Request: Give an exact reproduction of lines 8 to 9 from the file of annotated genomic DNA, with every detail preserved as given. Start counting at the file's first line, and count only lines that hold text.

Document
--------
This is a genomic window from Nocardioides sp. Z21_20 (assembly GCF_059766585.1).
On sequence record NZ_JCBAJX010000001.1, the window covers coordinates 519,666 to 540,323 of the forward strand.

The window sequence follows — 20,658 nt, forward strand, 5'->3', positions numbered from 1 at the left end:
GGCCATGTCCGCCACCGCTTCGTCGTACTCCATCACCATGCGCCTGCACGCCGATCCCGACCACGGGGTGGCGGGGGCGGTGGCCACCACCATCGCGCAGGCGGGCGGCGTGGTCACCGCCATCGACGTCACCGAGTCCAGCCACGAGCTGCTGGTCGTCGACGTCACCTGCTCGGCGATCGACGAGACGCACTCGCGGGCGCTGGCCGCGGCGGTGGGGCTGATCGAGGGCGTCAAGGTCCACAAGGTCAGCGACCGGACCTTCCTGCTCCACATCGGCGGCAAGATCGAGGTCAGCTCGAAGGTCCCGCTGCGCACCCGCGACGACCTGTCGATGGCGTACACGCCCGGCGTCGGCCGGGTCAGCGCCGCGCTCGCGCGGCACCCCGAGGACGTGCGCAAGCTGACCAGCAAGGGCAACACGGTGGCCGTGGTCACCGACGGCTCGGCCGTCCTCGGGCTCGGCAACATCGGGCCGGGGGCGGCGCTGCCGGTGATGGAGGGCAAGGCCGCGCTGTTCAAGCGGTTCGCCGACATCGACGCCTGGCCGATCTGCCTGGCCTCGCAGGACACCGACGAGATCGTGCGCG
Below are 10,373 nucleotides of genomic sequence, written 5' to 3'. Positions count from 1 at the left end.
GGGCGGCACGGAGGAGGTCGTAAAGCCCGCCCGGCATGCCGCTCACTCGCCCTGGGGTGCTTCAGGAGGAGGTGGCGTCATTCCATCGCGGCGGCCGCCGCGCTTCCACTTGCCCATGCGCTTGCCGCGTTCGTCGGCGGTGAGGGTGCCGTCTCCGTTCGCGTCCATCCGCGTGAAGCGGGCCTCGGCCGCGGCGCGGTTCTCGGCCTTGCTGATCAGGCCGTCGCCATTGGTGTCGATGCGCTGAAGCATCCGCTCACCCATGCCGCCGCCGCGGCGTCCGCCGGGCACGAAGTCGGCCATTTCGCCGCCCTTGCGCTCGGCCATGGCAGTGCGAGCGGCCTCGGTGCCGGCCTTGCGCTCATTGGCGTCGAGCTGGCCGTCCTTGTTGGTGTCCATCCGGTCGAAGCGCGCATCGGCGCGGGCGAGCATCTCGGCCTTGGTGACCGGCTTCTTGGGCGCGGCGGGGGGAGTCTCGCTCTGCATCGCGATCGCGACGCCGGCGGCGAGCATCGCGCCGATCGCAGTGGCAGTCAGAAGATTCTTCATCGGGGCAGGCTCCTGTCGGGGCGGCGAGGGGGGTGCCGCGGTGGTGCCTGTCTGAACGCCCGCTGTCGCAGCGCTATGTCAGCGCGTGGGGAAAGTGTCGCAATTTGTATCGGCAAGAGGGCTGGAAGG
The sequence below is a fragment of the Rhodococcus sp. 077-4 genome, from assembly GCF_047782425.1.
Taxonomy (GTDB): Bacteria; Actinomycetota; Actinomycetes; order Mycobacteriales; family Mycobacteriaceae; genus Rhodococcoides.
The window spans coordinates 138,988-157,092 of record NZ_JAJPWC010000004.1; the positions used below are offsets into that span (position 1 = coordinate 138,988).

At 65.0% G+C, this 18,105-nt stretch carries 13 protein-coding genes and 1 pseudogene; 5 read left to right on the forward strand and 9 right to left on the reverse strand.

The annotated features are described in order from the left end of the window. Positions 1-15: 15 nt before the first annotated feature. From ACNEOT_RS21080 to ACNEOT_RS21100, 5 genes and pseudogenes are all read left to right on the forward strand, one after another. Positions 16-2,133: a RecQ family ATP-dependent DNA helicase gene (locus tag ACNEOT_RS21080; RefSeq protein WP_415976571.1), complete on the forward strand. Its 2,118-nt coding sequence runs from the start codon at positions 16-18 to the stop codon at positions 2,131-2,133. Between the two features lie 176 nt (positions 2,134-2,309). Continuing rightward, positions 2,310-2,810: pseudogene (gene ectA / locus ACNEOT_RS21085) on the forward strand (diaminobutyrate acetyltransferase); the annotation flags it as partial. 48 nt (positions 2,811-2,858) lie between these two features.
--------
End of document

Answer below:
Taxonomy (GTDB): Bacteria; Actinomycetota; Actinomycetes; order Mycobacteriales; family Mycobacteriaceae; genus Rhodococcoides.
The window spans coordinates 138,988-157,092 of record NZ_JAJPWC010000004.1; the positions used below are offsets into that span (position 1 = coordinate 138,988).